A pilot program that is speeding up the enforcement process when a divorced parent violates a court-ordered child time for an ex-spouse was given top priority status and unanimously endorsed by a legislative budget subcommittee Wednesday.

Similar legislation to HB22 was given the same status a year ago but was ultimately voted down in the House.

Those and other concerns raised last year have been addressed in the current bill, the proposal's sponsor, Rep. Julie Fisher, R-Fruit Heights, told members of the Legislature's criminal justice appropriations subcommittee.

HB22 doesn't override the section of the law dealing with steps a divorced parent must follow when an ex-spouse violates parent-time schedules remains in place. It offers a stopgap measure to the process, which has been criticized for years by fathers' rights groups who say designated and scheduled time with their children can be suddenly changed.

"And nothing happens, not in reality," a father from Boulder, Colo., told the Deseret Morning News after his Thanksgiving time with his two children in Layton was denied by his ex-wife.

"I got out of the car and she came to the driveway and said she had made other plans and wouldn't change them," he said. "The visit was scheduled, she knew I was on my way. She just turned and walked back into the house."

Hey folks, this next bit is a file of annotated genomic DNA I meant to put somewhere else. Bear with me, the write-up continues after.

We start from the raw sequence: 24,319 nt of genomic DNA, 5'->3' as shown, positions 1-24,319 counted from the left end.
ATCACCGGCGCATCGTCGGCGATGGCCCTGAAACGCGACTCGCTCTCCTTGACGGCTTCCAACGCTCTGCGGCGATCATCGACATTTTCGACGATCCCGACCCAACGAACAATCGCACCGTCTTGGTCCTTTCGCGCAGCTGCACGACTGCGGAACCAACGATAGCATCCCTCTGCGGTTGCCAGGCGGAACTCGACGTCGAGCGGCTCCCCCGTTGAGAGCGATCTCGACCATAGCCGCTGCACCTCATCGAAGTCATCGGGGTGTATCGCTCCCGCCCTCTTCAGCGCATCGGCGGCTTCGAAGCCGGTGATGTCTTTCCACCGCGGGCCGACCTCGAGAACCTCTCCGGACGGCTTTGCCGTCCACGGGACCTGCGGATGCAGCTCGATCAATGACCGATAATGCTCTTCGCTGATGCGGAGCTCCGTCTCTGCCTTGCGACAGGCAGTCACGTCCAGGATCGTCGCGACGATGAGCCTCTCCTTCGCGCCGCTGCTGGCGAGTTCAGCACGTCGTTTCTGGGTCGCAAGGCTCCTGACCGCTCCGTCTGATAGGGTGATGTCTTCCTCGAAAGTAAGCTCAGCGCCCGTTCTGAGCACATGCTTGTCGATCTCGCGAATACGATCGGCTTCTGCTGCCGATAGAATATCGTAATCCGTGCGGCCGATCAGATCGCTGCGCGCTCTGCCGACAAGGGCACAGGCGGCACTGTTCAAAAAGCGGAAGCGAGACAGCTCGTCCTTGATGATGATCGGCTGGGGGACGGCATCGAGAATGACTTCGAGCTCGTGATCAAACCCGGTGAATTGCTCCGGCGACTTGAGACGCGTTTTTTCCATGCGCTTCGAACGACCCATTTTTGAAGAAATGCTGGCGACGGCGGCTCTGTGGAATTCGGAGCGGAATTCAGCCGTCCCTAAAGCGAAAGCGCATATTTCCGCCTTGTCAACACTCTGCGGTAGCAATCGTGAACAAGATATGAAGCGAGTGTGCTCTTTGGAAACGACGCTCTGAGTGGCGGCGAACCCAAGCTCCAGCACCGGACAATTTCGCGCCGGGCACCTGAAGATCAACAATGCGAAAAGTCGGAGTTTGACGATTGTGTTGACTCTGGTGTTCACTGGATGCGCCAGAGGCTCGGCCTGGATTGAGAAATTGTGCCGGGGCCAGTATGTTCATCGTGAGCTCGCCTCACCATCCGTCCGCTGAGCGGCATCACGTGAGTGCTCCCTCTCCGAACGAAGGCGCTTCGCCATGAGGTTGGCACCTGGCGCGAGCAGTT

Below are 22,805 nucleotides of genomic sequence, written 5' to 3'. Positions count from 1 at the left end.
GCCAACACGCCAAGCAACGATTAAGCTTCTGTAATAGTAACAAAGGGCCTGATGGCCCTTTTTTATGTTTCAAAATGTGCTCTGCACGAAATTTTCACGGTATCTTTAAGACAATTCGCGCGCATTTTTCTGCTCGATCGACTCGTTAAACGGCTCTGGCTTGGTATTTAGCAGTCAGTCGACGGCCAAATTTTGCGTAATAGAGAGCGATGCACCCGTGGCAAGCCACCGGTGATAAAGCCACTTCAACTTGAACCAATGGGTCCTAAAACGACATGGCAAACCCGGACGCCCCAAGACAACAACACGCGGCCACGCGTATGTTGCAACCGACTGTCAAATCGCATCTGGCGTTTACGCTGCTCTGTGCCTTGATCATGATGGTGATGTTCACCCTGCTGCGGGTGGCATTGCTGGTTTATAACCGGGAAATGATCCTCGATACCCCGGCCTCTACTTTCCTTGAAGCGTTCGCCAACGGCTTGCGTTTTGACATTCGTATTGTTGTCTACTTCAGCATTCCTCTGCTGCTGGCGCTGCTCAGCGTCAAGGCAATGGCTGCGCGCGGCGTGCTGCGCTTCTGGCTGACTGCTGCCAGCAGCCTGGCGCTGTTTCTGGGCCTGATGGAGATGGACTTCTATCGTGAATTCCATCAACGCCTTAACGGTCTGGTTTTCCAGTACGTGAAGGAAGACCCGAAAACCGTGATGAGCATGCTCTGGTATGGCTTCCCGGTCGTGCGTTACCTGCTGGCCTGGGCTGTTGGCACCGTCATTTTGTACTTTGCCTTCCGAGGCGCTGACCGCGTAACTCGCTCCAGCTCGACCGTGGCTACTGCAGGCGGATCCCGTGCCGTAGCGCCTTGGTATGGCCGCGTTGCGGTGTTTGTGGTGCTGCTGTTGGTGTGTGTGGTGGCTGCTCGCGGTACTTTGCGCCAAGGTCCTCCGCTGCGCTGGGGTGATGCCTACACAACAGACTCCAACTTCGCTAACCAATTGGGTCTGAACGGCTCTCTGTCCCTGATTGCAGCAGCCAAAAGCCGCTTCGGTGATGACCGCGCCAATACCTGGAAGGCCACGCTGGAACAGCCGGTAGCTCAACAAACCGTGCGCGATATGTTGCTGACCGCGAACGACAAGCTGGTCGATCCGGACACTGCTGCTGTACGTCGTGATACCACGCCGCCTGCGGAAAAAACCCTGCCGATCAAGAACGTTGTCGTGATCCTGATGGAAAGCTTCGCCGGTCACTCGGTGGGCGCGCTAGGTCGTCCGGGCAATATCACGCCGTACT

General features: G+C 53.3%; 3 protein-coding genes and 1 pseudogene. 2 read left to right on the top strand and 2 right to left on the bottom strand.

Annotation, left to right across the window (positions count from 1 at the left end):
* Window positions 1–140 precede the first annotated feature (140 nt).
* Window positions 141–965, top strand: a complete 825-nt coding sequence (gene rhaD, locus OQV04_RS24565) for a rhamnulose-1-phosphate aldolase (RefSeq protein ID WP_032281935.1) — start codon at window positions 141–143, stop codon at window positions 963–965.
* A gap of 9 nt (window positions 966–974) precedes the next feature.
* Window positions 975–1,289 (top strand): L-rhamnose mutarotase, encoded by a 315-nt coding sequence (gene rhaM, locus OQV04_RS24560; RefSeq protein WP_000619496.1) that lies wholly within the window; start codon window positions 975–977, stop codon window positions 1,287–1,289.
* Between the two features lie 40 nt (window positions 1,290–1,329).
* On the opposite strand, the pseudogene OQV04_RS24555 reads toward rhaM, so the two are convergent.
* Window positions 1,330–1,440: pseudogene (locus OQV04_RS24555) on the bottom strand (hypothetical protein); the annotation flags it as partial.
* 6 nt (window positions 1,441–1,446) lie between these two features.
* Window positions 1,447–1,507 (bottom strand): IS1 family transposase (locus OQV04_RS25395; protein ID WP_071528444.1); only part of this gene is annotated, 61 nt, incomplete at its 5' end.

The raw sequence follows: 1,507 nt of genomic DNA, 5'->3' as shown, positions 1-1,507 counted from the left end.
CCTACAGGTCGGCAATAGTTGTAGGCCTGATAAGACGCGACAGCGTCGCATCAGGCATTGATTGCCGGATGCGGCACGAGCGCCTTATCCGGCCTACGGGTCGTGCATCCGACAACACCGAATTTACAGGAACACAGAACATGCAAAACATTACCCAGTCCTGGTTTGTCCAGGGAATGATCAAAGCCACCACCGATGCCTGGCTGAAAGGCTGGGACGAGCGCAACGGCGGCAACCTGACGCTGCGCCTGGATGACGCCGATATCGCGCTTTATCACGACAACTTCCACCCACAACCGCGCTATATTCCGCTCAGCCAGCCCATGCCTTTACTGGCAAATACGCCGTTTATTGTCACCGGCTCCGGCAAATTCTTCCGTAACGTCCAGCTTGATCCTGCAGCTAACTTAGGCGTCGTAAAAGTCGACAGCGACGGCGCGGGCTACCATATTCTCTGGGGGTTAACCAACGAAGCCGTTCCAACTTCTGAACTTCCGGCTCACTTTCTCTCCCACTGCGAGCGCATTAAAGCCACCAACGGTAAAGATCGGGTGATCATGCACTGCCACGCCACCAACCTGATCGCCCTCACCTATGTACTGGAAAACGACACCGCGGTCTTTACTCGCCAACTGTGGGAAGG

Possible abuse is nearly always the implied reason for a sudden refusal of a visit by a noncustodial father, advocates for the legislation in Utah said. The fact is, the only recourse is to seek court action until weeks and months after an incident.

"Besides, what good is it going to do to service a court order on someone who is violating a court order already?" he said. The state relentlessly demonizes dads who don't pay child support but hardly does a thing when a visit is canceled.

"That's a loud and clear message: money is more important than time with a parent," he said.

The state child support collections section is relentless for back child support, but they virtually never enforce missed child time because an incident is over so fast and fathers who try to make up the time rarely get it back anyway, advocates say.

That's what the bill is designed to do, Fisher said, noting that was the motivation behind the original bill passed last year.

The pilot program that has been under way in 3rd District Court involves going back to court, but a judge can call for the immediate involvement of a mediator to settle a time dispute.


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